Pandemonium projects the active building - no control

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The field of AI and Law is at least thirty years old. 4 It has had a vibrant history. 5
Its concerns have often mirrored-and sometimes anticipated----, streams of research in AI at large: from logic to expert systems and logic programming, from frames and scripts to cases and CBR and to hybrid systems, from theorem-proving to defeasible and non­ monotonic reasoning and to agents for e-commerce.
In their 1970 Stanford Law Review article "Some Speculation about Artificial Intelli­gence and Legal Reasoning", Buchanan and Headrick discussed the possibilities of modeling legal research and reasoning, particularly for advice-giving, legal analysis and ar­ gument construction, and even though they envisioned using goal-directed rule-based approaches, they presciently pointed out the importance of analogical reasoning. 6 Many years before that, Layman Allen had begun his research program on using logic as a tool to improve drafting and interpretation of legal documents. 7 In 1977, the Harvard Law Review published a landmark paper by L. Thorne McCarty on his TAXMAN system, which pur­ sued a theorem-proving approach to reasoning with issues in corporate tax law. Based on his experiences with this early system, he began his research program to address problems of open texture and develop deep models of legal concepts, like stock ownership in the context of tax law. Both of these lines of research are on-going. In 1978, Carole Hafner published her doctoral research on a system that used an AI approach to improve legal information retrieval (IR) in the domain of negotiable instruments; it used semantic net representations to push beyond purely keyword-based approaches. At about this time, the Norwegian Center for Computers and Law, founded in 1971 by Knut Selmer and Jon Bing, extended its focus on IR to include intelligent techniques. With the advent of the web, re­ search on intelligent legal IR is once again flourishing.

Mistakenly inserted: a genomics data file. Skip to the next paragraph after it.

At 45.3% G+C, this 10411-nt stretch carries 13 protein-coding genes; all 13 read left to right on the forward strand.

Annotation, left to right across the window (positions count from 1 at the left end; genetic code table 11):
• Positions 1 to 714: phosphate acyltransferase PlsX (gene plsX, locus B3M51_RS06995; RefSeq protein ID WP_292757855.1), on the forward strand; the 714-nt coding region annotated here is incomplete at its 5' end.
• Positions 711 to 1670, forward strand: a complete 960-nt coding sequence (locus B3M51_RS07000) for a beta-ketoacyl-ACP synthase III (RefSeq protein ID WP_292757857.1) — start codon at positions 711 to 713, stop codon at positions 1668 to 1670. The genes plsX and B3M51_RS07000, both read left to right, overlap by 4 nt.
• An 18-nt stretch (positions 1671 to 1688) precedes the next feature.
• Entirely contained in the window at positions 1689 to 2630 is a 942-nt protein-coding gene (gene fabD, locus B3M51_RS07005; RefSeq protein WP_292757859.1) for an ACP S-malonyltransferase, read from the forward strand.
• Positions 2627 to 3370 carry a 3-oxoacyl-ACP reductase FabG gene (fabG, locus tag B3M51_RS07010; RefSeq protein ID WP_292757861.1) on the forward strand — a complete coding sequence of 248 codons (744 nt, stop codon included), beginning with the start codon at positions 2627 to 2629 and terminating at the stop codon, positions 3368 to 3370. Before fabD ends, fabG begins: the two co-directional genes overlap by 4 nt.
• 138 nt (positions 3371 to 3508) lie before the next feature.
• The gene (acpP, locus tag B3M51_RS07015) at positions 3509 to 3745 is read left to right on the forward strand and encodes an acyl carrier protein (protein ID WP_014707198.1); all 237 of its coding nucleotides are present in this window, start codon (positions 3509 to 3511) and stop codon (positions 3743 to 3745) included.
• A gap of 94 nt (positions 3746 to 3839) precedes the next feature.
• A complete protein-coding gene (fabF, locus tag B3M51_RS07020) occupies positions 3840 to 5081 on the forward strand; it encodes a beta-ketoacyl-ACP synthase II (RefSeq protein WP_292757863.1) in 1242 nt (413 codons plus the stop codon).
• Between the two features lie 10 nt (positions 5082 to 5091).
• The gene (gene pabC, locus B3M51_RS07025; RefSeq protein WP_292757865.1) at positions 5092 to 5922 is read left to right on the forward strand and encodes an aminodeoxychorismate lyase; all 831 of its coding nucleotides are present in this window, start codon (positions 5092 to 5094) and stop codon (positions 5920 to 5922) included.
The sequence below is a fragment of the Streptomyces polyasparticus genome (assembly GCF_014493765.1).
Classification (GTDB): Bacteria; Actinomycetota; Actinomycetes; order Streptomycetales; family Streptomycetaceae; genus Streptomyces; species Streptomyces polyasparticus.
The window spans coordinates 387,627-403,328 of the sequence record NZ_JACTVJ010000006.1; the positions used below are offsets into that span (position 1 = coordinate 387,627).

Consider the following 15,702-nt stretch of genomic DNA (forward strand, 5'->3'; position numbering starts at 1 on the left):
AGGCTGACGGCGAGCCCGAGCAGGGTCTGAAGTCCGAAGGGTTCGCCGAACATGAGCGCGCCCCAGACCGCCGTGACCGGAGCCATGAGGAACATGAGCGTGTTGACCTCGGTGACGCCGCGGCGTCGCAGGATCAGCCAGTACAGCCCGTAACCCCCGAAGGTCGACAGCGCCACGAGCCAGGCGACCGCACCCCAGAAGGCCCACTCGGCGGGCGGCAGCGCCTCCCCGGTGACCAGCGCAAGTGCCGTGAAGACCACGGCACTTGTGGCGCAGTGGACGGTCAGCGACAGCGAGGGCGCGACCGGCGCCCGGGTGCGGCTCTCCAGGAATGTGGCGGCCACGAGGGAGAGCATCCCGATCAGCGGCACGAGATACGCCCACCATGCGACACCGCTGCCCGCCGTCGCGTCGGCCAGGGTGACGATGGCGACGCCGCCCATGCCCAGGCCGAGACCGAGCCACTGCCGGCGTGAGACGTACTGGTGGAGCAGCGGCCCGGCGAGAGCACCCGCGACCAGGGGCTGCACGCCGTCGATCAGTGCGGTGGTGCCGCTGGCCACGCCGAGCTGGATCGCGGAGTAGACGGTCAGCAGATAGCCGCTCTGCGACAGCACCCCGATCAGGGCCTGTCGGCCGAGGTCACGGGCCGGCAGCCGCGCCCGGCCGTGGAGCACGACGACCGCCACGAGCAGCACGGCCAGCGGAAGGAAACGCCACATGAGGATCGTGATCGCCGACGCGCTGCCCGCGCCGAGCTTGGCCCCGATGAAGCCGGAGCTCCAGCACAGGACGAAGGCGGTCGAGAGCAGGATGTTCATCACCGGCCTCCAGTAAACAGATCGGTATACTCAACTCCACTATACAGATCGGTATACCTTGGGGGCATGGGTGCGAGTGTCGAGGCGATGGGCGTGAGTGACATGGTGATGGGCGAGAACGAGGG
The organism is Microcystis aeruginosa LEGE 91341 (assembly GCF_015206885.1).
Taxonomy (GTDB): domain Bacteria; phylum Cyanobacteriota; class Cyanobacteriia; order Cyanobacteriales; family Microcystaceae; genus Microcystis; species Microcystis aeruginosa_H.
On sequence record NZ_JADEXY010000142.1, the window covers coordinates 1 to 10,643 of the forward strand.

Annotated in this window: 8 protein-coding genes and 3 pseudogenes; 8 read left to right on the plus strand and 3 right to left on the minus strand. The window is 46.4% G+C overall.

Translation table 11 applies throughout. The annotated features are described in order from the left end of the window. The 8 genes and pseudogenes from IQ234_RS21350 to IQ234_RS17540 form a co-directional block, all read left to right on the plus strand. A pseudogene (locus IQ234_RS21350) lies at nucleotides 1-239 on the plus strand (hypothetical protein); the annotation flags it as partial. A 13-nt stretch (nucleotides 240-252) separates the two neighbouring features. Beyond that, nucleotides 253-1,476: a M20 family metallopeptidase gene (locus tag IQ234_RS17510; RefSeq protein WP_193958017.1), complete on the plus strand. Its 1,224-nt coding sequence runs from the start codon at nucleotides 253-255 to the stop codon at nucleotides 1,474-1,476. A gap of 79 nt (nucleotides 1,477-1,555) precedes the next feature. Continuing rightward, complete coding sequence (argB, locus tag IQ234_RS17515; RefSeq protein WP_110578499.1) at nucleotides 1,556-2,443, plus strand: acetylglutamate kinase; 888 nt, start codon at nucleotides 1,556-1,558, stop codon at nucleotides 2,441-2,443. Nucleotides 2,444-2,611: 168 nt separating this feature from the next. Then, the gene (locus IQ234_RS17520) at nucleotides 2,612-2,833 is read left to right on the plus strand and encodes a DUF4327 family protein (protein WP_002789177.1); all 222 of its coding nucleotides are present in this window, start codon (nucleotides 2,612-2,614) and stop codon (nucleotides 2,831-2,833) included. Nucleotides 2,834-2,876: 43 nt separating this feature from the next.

In the 1980s, work in AI and Law intensified tremendously. By 1981, Donald Waterman and Mark Peterson at the RAND Corporation's Center for Civil Justice had built an expert system for legal decision making in the settlement of product liability cases in tort law; they later explored the use of expert systems in the specific area of asbestosis cases. Marek Sergot, Robert Kowalski and their colleagues at Imperial College London used logic programming to model part of the British Nationality Act, a large, self-contained statute; in an important paper in the Communications of the ACM, they reflected on their project and discussed a few problematic aspects of the rule-based approach: the open­ textured nature of legal predicates and the difficulties in modeling negation, exceptions, and counterfactual conditionals. Waterman and Peterson had encountered similar problems. The project at Imperial College also demonstrated how such an approach could be used to help "debug" a statute while it is being drafted, for instance, by finding rule conflicts and ambiguities. The use of executable logical models (especially in PROLOG) was extended to larger, more complex statutes in a large collaborative project centered on UK welfare benefits law. By the mid 1990s these techniques would be sufficiently mature to form the basis of operational systems used in local and central administrative governmental agencies, especially in the Netherlands and Australia. In the early 1980s, the Istituto per Ia Documentazione Giuridica (the "IDG") in Florence, originally founded in 1968, began, under the directorship of Antonio Martino, to expand its activities to include AI techniques and to host a series of international conferences on expert systems and law.